The New York Times writes about the six researchers who received the prestigious Lasker Awards this year. Among them is Sir Peter Ratcliffe of Ludwig Oxford, who was recognized for his role in elucidating the mechanisms and distinct signaling pathways by which cells gauge and respond to the availability of oxygen.
A blue ribbon panel, co-chaired by Tyler Jacks of Ludwig MIT and including Ludwig scientists George Demetri and Levi Garraway, released a report for the Cancer Moonshot that describes a set of 10 recommendations for accelerating cancer research to achieve the ambitious goal of making a decade’s worth of progress in 5 years.
The MIT Technology Review takes a look at the busy life of Ludwig scientist Sangeeta Bhatia: a bioengineer, entrepreneur and role model for young women in STEM.
Ludwig Harvard director George Demetri talks to MSNBC’s Chris Matthews about what can be accomplished with Vice President Biden’s “Moonshot” initiative.
Ludwig Harvard director George Demetri was among the top cancer researchers who met with United States Vice President Joe Biden’s staff to discuss ideas for his cancer “moonshot” initiative announced during President Barack Obama’s State of the Union address.
Le Conseil d’Etat vaudois et un institut américain ont annoncé jeudi des dizaines de millions de francs d’investissement pour développer la recherche sur le cancer au CHUV et à l’UNIL.
How Daniel K Ludwig’s formula for success has fuelled four decades – and counting – of top-notch cancer research.
Government funding, which has long supported the bulk of basic scientific research, is increasingly threatened in the U.S. If we hope to capitalize on the remarkable progress made in molecular medicine over the past few decades to solve such intractable problems as cancer, diabetes, and other diseases, something will have to change—and soon.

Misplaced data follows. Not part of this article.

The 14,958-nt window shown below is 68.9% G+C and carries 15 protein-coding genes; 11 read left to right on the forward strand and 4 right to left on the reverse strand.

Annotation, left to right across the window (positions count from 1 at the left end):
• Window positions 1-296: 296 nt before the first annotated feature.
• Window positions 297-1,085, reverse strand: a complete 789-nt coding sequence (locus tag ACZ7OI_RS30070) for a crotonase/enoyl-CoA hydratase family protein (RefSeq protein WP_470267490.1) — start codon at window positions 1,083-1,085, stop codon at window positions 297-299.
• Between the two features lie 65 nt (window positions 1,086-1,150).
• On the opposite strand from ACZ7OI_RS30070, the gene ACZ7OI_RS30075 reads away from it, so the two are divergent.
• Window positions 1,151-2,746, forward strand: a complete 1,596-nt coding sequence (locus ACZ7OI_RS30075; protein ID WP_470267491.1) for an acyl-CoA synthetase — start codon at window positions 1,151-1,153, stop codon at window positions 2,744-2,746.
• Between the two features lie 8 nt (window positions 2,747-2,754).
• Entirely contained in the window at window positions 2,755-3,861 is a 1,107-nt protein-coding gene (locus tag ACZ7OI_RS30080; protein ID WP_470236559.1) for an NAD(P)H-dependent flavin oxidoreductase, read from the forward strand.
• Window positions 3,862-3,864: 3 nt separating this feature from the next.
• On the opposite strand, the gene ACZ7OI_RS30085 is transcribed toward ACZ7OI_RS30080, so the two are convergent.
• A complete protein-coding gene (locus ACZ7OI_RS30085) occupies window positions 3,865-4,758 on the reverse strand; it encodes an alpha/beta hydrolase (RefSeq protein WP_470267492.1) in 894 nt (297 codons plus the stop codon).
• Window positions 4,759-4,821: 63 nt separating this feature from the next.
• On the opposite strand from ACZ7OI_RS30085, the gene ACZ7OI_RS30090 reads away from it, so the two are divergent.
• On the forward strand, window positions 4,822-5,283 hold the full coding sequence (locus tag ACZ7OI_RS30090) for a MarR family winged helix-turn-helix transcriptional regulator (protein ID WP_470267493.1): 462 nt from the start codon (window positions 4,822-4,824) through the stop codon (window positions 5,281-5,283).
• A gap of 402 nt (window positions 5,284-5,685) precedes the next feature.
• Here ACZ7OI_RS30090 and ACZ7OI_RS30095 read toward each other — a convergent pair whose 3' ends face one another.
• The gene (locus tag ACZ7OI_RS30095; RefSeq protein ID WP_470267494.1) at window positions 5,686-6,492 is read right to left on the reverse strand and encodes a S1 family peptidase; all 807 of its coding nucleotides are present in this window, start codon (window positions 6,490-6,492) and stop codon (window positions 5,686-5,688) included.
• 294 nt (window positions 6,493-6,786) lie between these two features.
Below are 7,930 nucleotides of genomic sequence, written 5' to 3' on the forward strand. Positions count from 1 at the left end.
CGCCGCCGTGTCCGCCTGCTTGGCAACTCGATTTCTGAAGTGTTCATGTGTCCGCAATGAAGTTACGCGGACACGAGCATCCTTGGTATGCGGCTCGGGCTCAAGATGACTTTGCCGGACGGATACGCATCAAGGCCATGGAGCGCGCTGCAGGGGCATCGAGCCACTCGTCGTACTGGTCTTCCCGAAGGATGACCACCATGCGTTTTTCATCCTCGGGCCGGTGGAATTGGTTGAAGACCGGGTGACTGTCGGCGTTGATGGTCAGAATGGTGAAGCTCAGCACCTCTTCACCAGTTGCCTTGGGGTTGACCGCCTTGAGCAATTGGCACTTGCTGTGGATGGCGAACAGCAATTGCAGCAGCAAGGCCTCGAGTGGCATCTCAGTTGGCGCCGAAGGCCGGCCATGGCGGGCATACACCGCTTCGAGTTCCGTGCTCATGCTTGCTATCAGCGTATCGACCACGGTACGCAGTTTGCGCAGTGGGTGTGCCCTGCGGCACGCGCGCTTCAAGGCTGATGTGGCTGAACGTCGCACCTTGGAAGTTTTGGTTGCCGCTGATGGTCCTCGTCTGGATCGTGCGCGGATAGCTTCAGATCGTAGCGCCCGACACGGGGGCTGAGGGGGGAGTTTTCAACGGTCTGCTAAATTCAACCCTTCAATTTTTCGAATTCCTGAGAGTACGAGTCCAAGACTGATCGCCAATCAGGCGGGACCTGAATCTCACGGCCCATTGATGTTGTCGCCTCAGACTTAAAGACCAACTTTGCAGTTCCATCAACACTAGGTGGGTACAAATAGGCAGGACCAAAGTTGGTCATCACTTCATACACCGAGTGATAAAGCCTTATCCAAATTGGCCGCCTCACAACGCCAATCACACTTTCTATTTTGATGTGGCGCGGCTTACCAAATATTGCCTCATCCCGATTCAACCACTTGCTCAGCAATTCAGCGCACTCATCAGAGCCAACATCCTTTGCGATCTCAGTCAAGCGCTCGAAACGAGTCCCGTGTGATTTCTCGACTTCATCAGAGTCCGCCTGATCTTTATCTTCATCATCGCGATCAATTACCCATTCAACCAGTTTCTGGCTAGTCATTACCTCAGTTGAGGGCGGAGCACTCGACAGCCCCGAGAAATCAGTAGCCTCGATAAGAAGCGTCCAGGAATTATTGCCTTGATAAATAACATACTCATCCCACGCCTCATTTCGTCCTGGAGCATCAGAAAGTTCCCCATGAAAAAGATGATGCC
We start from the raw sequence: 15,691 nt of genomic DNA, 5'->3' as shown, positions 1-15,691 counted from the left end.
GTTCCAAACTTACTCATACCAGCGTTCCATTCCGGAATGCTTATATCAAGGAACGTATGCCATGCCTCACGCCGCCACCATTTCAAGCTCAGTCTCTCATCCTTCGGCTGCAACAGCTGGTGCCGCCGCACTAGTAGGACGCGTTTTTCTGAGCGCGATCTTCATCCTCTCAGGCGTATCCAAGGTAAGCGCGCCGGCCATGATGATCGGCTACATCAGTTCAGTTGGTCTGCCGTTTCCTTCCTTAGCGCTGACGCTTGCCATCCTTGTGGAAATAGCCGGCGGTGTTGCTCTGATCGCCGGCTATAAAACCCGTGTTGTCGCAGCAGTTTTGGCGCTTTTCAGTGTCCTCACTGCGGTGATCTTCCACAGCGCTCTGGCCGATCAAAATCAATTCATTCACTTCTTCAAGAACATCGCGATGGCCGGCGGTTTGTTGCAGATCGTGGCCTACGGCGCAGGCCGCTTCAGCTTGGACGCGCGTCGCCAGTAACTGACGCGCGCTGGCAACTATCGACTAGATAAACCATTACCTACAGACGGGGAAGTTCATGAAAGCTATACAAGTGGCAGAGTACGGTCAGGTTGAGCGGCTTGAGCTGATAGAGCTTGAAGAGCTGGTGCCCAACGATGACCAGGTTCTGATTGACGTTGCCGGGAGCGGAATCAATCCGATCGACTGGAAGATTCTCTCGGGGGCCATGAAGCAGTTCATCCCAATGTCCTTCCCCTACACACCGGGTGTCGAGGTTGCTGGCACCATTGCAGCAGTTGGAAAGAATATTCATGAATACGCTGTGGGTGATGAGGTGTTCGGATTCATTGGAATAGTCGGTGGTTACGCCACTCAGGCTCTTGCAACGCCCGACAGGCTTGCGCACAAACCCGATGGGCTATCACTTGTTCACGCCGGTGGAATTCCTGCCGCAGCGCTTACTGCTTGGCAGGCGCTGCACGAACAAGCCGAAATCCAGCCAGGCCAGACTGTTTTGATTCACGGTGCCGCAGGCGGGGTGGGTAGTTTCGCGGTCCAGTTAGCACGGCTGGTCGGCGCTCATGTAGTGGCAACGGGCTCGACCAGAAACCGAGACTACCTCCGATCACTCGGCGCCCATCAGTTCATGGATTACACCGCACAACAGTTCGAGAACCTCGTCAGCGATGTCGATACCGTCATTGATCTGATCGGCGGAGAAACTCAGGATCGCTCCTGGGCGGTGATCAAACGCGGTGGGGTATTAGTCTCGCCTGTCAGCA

American science is increasingly starved of funds. In 2013, the U.S. National Institutes of Health was forced to slash $1.5 billion from its budget. As a consequence, only one in seven biomedical researchers who apply for an NIH grant today will receive one — marking an historic low.
This month, Daniel Ludwig’s trust made a final US$540 million donation to the six American Ludwig Centers he had helped to found. In total, Ludwig has given over $900 million to the six centres.
In the case of these six cancer research centers, a $540 million endowment is meant to help them pursue work that is speculative and risky, unencumbered by the profit requirements of “the market” or the conservatism and restrictions of government funding.
Six U.S. medical centers will each receive $90 million to pursue cancer research with very few strings attached.
Six facilities for cancer studies launched in 2006 by New York-based charity Ludwig Cancer Research will each receive $90-million more from the parent group to pursue unrestricted research into how the disease starts, spreads, and can be stopped.
The estate of the late American shipping magnate Daniel Ludwig on Monday donated a total of $540 million to six elite U.S. cancer research facilities, making one of the largest one-time gifts dedicated to combating the disease.
An American shipping magnate’s trust will announce on Monday one of the largest philanthropic gifts to support cancer research: more than half a billion dollars to be divided equally among six institutions, including Harvard Medical School and the Massachusetts Institute of Technology.
Stanford has received a vast sum of money to study a tiny population of deadly cancer cells, a gift that could help combat the heartbreak of phoenixlike disease recurrence.
Gift from Ludwig Cancer Research fund comes as government, private grants have declined.
The Ludwig Cancer Research organization announces one of the largest gifts ever toward cancer research with $540 million to six research centers across the country.
Johns Hopkins University scientists will share in one of the largest one-time philanthropic gifts for cancer research ever made, $540 million aimed at preventing and curing the disease, officials are scheduled to announce today.
MIT and Harvard each received $90 million from Ludwig Cancer Research, on behalf of its founder Daniel K. Ludwig, which will provide funding to transform basic research on metastasis, the process by which cancer cells spread from a primary tumor to distant sites in the body.
A trust fund created by billionaire shipping tycoon Daniel K. Ludwig ends today with a bang and a gift to research. Six U.S. medical centers will receive $540 million—$90 million each—from the fund to endow cancer studies in perpetuity.